Katie Niland, Sales Director, said: “We want to share some positivity and support during what is an exceptionally challenging time for many charities who rely on donations to survive and show our support for the amazing work they do. At The Belfry, we have the pleasure to host many charity golf days a year, so we want to take this opportunity to give something back so they can continue to help those who need it most.”
“We therefore really want the first day we open the courses to count. The Brabazon, PGA National and The Derby will all be available to play and there will be some fun opportunities out on the courses to donate further, so whether you are a beginner, amateur or pro golfer, it’s sure to be a great day for some truly fantastic causes."
Bizarrely, pressure continues from some quarters for courses to be reopened now, so much so that England Golf felt compelled to clarify its stance.
It says: "In light of the Prime Minister’s statement of March 23, keeping courses open was in conflict with the latest expert advice to the public on COVID-19. This remains the case after the First Secretary of State signalled a continuation of the government’s approach for at least another three weeks during a nationwide address on 16 April.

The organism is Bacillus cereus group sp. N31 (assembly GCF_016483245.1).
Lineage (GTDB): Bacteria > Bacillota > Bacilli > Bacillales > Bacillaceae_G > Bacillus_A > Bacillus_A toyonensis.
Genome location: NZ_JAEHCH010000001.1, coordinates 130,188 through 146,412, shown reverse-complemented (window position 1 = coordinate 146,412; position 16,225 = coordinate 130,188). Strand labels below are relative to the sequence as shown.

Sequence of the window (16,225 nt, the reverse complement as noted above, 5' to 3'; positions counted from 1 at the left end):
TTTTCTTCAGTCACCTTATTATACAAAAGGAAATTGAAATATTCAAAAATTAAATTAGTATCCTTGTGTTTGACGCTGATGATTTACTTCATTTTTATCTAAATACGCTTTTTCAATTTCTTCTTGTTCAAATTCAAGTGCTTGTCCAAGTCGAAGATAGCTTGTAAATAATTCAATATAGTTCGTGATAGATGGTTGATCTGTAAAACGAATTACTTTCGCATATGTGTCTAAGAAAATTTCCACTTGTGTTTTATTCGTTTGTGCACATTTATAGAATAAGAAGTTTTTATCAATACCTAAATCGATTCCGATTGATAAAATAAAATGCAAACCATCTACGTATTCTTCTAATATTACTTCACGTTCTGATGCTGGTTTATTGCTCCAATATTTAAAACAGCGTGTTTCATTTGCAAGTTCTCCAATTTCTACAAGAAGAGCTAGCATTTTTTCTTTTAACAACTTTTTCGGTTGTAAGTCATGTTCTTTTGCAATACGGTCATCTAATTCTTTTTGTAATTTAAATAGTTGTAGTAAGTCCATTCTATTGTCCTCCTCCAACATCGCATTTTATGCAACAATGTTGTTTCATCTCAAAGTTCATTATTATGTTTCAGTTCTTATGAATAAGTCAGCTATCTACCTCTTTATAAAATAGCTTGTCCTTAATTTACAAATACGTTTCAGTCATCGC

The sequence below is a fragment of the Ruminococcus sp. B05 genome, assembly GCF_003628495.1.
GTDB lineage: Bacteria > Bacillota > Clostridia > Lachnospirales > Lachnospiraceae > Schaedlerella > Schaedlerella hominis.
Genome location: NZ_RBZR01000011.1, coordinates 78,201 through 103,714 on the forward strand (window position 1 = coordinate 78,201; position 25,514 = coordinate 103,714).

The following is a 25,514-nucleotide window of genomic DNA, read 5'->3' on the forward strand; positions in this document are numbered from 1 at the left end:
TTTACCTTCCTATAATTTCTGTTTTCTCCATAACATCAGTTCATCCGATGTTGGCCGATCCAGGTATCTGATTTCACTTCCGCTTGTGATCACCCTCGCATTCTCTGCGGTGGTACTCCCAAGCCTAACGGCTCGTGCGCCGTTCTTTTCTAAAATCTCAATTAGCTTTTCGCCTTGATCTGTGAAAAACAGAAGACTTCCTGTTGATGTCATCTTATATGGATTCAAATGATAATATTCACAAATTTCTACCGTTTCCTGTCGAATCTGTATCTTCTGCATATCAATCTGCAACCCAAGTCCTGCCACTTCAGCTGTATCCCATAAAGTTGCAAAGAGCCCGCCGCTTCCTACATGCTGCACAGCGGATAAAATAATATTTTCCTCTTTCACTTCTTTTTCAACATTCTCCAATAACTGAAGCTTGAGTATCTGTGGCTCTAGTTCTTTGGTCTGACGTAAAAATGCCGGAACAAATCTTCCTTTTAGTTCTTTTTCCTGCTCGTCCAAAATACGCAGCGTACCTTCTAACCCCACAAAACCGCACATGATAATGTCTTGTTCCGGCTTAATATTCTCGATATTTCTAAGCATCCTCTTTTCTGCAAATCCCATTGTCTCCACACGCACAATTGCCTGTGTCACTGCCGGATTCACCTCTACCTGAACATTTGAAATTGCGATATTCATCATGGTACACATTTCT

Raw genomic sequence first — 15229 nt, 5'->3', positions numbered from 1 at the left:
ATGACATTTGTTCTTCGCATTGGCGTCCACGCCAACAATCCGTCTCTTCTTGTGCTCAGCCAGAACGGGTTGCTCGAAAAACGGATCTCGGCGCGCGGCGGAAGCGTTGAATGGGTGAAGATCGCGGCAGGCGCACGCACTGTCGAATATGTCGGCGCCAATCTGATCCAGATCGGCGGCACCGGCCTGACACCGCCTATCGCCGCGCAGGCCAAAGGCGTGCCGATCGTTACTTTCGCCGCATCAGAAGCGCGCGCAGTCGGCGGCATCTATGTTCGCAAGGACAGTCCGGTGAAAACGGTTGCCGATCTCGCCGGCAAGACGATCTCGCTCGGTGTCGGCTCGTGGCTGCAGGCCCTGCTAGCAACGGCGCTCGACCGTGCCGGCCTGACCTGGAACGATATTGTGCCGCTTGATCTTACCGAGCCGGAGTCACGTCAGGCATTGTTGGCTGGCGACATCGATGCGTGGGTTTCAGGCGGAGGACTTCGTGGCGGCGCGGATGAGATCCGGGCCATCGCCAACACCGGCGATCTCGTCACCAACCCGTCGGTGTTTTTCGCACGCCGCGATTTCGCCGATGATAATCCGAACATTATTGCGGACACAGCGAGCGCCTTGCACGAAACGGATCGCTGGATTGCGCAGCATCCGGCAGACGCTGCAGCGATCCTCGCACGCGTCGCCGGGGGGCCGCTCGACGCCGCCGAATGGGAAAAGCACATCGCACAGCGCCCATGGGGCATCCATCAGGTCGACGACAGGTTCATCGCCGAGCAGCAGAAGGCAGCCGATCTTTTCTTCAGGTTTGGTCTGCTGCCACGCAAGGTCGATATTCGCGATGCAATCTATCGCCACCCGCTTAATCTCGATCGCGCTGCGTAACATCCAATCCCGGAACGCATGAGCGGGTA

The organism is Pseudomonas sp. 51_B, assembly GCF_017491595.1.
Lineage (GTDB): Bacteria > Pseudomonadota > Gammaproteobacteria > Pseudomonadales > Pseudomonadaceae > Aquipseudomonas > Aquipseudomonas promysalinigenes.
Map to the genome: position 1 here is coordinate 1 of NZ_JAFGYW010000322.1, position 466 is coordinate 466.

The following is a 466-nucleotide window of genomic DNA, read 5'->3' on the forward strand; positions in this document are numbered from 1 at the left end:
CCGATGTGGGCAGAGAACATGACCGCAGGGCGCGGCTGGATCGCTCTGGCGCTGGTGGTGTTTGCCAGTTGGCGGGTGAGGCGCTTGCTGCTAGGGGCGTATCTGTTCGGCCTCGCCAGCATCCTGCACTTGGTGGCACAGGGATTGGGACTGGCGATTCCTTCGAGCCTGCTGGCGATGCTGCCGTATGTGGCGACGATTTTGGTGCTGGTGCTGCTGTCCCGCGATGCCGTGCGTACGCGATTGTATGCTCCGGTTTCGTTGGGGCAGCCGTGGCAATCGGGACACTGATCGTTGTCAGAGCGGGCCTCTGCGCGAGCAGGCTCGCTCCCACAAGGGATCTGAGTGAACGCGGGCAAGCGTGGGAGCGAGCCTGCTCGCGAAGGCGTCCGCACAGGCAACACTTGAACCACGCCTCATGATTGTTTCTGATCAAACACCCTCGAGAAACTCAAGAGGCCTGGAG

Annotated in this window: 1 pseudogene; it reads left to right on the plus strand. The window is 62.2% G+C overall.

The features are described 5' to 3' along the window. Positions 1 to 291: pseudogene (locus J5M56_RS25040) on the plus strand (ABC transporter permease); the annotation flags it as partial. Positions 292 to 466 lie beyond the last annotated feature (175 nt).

"Whilst the Gov.uk guidance 'Further business and premises to close' does not specifically mention golf courses, the full government guidance on staying at home starts by saying 'the single most important action we can all take, in fighting coronavirus, is to stay at home in order to protect the NHS and save lives'.
"The government clearly recognises the importance of exercise to the physical and mental health and wellbeing of people in permitting them to leave home once per day. However, the examples given in a walk, run or cycle can all be undertaken straight from home without any other journey. The intention is clearly to reduce as much as possible the scope for social interaction between people and to reduce journeys taken to a bare minimum.
"It is the view of England Golf that encouraging people to attend golf courses at this time is incompatible with the government instruction that people must stay at home unless absolutely necessary. These are unprecedented times, and England Golf’s response is reasonable and proportionate in all the circumstances. The response is in line with that of golf bodies in other jurisdictions.”
So there you have it. Things will change when we do start playing again. But, for now, playing is not an option. We have said it before and we say it again: do NOT play golf at this time.